We actually stayed pretty focused on that building this year.  Some really interesting new vendors.  One place called itself the dollar store of the show, and I got some great nicknacks there.  A little travel tool kit, a pair of really sharp yarn snips, and some conductive thread so I can make smart phone compatible gloves.  They also had some lovely jewel toned merino that I got on a second visit.  We stopped at Into the Whirled, as we always do.  I only got one braid of fiber from them this year, as they didn’t have any bamboo blend, but I did get four skeins of finished yarn, three for a big project (yet undecided on) for me and one skein of Moriarty as a prize for the 221b team in the Ravellenic Games this year.  At a new stall for me, I was introduced to silk caps.  Silk comes in a couple of different ways for spinning.  You can get it in hanks of combed top like wool fibers, but it also comes in compressed layers, usually squares called hankies, since that’s what they look like.  Caps were something new to me, so I asked the vendor about them.  Basically, they look like stocking caps.  When you spin them, instead of pulling them apart like you would with a hankie, you just turn it inside out, pull out some of the threads from near the crown to whatever thickness you want for your yarn, and spin.  The fiber then unravels itself from the cap.  I was really curious, so I bought two, one in a purple/blue and one in a copper colorway.  I’m looking forward to trying those.  The other new vendor I got excited about was a place called Bead Biz.  They had, as the name implied, trays and trays of strings of beads for fiber crafts.  When we first found them, I didn’t have any projects in minds, so I just petted and coveted and moved on.  But after I got the ITW yarn, I knew it needed beads, so I went back and finally got a shimmer steel blue set.  I’m really itching to start something with them, but I’m forcing myself to wait until I finish one major WIP that’s kicking my ass.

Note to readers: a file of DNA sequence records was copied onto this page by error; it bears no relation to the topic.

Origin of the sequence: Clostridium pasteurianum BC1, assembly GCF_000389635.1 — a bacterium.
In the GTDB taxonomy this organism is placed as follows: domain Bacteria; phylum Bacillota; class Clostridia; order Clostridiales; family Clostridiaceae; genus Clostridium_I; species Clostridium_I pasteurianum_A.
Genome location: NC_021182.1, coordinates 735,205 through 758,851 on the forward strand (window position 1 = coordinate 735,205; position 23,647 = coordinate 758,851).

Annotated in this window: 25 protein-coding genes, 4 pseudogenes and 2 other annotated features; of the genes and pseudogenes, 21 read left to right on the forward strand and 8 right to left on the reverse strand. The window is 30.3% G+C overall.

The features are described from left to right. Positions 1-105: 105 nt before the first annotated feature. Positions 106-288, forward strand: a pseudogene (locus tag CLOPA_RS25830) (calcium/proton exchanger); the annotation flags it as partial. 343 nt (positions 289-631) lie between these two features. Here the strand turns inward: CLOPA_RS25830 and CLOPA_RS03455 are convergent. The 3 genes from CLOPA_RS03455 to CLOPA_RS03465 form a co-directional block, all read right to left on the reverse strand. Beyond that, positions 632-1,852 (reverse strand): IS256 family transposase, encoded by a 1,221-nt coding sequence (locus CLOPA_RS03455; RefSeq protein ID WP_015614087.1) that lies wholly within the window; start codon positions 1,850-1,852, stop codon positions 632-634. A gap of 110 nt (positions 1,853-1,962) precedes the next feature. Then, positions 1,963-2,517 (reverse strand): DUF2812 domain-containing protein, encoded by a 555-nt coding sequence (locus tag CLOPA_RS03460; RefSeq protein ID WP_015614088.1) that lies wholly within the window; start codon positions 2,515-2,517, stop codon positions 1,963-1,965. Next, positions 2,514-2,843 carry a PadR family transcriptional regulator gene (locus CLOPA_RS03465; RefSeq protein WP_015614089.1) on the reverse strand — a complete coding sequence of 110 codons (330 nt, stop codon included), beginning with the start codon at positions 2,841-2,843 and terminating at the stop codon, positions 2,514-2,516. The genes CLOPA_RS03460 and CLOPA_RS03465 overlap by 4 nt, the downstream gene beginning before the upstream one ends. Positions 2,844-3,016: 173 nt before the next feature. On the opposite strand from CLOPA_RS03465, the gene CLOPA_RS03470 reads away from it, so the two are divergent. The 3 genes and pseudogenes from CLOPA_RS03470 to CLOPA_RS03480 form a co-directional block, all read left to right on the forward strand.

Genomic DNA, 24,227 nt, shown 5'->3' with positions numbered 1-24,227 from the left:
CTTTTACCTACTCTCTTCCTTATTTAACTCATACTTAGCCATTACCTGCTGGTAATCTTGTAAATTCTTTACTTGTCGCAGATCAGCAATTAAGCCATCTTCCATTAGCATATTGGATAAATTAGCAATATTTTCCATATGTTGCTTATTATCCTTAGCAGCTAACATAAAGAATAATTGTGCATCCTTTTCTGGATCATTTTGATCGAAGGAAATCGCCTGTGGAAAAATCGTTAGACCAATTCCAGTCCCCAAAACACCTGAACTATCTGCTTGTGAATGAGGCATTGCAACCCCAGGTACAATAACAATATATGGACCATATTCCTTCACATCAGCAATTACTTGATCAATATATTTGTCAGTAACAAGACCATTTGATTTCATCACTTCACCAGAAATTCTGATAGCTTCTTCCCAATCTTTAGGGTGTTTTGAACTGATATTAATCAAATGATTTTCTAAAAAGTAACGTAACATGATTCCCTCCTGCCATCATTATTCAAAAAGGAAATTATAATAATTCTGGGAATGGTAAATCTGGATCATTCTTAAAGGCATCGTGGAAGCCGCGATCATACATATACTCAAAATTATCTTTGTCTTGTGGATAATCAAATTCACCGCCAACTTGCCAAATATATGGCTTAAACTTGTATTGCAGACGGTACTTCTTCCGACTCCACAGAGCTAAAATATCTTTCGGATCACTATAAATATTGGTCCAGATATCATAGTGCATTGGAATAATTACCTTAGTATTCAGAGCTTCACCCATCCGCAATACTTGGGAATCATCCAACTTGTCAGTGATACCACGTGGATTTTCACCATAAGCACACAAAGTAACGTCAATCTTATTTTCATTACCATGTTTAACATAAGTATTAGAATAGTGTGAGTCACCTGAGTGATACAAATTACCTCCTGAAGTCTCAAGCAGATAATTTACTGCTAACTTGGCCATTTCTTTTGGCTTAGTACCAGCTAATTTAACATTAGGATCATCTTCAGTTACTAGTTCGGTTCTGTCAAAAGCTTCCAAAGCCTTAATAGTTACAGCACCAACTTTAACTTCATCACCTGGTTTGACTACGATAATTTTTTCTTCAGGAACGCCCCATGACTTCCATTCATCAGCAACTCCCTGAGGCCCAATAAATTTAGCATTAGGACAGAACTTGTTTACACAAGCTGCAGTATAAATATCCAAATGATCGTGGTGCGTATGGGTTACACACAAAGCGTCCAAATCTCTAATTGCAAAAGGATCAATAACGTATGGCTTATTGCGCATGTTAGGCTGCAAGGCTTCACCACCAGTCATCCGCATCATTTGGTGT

Other little goodies I got:  A bag of dyed Gotland sheep curls.  I love Gotlands so much.  I do think those are going to be my fiber sheep when I get the farm.  Got some blue beads to make a full set of shawl stitch markers, since having a bunch of random markers on a project makes me crazy.  I got an inexpensive drop spindle to teach one or two people at church how to spin.  And I got a bag full of alpaca fiber to practice my carding on.  There were a couple of plant vendors tempting me as well.  I didn’t need any tomatoes, and for the moment I am resisting peppers (we’ll see how long that lasts.  I do still have two self-waterers in the shed…)  But I did get a lavendar and a lemon verbena to go in a couple of urn planters I trashpicked.

What I didn’t come home with was a big bag of raw wool.  It was a near thing.  I suspect I won’t be as lucky at Rhinebeck if we go this year.

We had a late lunch, intending to hit all the barns, but by then it was almost 1:30 (how did that happen?), everything was getting crowded, and we were exhausted.  So we gave up, satisfied with our purchases and our day, and hit the road home.  Dropped Nikki off around 5 and we were home by 6:30.  I had about enough energy to photograph everything and order in dinner before I collapsed.  It was a good, productive weekend, but honestly, I’m getting to old for that much excitement!